US-29 State Are Now Providing Less Education Funding Than in 2008

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US-29 State Are Now Providing Less Education Funding Than in 2008

A recent analysis by the Center on Budget and Policy Priorities revealed that in inflation-adjusted terms, 29 states were spending less on education during the 2015 school year, (the most recent year for which full data was available) than they did in 2008, the last year before the recession. As of the current school year, eight states have cut general formula funding per student by about ten percent or more over the past decade, and in four states, the cuts were over seven percent.  Seven of those twelve—Arizona, Idaho, Kansas, Michigan, Mississippi North Carolina, and Oklahoma—enacted income tax rate cuts costing tens or hundreds of millions of dollars each year rather than restore education funding.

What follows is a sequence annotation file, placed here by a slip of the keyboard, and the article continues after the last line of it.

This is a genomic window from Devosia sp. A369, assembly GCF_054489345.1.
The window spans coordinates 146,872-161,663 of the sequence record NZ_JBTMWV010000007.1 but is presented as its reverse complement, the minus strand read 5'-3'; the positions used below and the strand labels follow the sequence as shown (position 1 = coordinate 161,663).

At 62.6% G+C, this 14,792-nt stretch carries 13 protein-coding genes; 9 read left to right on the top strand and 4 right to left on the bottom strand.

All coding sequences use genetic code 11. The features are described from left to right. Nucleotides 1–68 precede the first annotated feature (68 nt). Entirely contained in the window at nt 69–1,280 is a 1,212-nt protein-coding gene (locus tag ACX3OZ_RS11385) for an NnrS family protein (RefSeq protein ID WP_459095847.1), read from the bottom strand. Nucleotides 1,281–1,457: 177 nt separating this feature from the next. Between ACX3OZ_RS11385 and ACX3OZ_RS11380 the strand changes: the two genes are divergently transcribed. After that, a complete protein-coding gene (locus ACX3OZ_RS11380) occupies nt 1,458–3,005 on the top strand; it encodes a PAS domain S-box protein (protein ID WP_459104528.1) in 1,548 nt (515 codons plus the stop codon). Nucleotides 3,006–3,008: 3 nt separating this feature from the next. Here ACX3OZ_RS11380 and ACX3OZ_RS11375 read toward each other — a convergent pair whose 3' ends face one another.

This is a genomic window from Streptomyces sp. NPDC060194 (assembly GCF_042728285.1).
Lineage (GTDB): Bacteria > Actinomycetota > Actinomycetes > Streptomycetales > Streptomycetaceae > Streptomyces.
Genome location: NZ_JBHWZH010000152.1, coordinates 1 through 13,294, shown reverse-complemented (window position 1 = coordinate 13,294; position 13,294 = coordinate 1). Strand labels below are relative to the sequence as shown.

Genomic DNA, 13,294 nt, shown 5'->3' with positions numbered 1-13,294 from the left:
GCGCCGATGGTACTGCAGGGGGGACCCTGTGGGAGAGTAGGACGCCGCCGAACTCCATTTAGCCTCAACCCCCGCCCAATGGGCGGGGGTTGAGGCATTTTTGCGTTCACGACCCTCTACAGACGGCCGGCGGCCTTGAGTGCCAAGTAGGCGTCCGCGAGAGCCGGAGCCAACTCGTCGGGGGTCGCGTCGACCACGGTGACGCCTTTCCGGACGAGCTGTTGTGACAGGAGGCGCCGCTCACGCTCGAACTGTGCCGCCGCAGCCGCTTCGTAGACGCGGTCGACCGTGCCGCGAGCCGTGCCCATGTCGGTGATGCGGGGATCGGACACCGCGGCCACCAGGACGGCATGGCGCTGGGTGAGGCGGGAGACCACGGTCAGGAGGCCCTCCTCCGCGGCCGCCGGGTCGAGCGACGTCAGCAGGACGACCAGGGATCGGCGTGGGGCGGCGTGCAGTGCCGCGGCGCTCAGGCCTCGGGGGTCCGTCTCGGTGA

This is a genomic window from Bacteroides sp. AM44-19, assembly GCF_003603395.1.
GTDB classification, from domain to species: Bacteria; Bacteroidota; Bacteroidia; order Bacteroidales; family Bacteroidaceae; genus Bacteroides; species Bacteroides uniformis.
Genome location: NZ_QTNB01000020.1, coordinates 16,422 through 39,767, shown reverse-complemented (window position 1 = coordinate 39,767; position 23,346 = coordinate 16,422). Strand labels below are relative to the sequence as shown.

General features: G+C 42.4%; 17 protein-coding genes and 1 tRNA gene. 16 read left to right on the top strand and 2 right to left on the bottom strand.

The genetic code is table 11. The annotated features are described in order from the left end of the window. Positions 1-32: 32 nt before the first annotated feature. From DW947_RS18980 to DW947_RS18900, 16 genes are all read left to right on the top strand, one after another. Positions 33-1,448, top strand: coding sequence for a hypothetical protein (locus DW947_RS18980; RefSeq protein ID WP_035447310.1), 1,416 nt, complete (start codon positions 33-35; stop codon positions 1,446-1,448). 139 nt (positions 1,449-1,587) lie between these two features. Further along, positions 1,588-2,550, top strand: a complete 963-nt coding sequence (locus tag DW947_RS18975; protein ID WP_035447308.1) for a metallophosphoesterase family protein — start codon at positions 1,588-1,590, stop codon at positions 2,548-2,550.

The largest cuts were in Oklahoma, where state formula funding spending in this year is more than 28% below 2008, Texas (16% below,) Kentucky, (16% below) Alabama (15% below) and Arizona (14% below).The survey also found that in 19 states, local government funding per student fell over the 2008-2015 period, adding to the damage from state funding cuts.  In states where local funding rose, those increases rarely made up for cuts in state support.

For the current school year, most states raised per-pupil general formula funding, but in many cases not enough to offset earlier cuts. Seven of the 12 states with the deepest cuts since 2008–Alabama, Arizona, Kentucky, Michigan, Mississippi, Texas and West Virginia–cut per student funding even more this year. 

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